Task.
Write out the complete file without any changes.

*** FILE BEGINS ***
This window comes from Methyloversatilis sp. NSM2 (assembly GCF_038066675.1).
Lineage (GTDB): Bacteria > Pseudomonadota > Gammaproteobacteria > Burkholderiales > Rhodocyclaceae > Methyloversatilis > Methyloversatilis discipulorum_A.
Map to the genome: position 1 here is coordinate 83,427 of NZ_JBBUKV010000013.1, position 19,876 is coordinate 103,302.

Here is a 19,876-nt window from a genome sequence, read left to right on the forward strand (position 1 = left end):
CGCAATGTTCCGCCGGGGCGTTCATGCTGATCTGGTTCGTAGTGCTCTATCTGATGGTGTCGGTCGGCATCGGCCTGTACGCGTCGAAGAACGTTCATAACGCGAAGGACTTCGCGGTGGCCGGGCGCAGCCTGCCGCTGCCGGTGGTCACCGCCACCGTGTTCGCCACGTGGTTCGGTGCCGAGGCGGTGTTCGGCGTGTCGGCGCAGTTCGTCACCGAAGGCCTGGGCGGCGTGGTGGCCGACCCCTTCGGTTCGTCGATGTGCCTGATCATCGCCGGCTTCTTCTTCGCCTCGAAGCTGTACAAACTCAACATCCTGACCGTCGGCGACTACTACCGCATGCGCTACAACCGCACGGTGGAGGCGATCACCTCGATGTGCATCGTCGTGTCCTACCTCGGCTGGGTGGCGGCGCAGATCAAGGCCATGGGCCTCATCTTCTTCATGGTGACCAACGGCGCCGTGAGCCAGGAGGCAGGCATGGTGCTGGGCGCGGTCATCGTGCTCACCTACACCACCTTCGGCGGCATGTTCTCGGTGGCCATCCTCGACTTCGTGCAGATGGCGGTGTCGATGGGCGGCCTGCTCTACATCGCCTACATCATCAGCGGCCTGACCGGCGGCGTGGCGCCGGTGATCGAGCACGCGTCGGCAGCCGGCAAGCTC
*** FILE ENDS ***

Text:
This window comes from Methyloversatilis sp. NSM2 (assembly GCF_038066675.1).
Lineage (GTDB): Bacteria > Pseudomonadota > Gammaproteobacteria > Burkholderiales > Rhodocyclaceae > Methyloversatilis > Methyloversatilis discipulorum_A.
Map to the genome: position 1 here is coordinate 83,427 of NZ_JBBUKV010000013.1, position 19,876 is coordinate 103,302.

Here is a 19,876-nt window from a genome sequence, read left to right on the forward strand (position 1 = left end):
CGCAATGTTCCGCCGGGGCGTTCATGCTGATCTGGTTCGTAGTGCTCTATCTGATGGTGTCGGTCGGCATCGGCCTGTACGCGTCGAAGAACGTTCATAACGCGAAGGACTTCGCGGTGGCCGGGCGCAGCCTGCCGCTGCCGGTGGTCACCGCCACCGTGTTCGCCACGTGGTTCGGTGCCGAGGCGGTGTTCGGCGTGTCGGCGCAGTTCGTCACCGAAGGCCTGGGCGGCGTGGTGGCCGACCCCTTCGGTTCGTCGATGTGCCTGATCATCGCCGGCTTCTTCTTCGCCTCGAAGCTGTACAAACTCAACATCCTGACCGTCGGCGACTACTACCGCATGCGCTACAACCGCACGGTGGAGGCGATCACCTCGATGTGCATCGTCGTGTCCTACCTCGGCTGGGTGGCGGCGCAGATCAAGGCCATGGGCCTCATCTTCTTCATGGTGACCAACGGCGCCGTGAGCCAGGAGGCAGGCATGGTGCTGGGCGCGGTCATCGTGCTCACCTACACCACCTTCGGCGGCATGTTCTCGGTGGCCATCCTCGACTTCGTGCAGATGGCGGTGTCGATGGGCGGCCTGCTCTACATCGCCTACATCATCAGCGGCCTGACCGGCGGCGTGGCGCCGGTGATCGAGCACGCGTCGGCAGCCGGCAAGCTC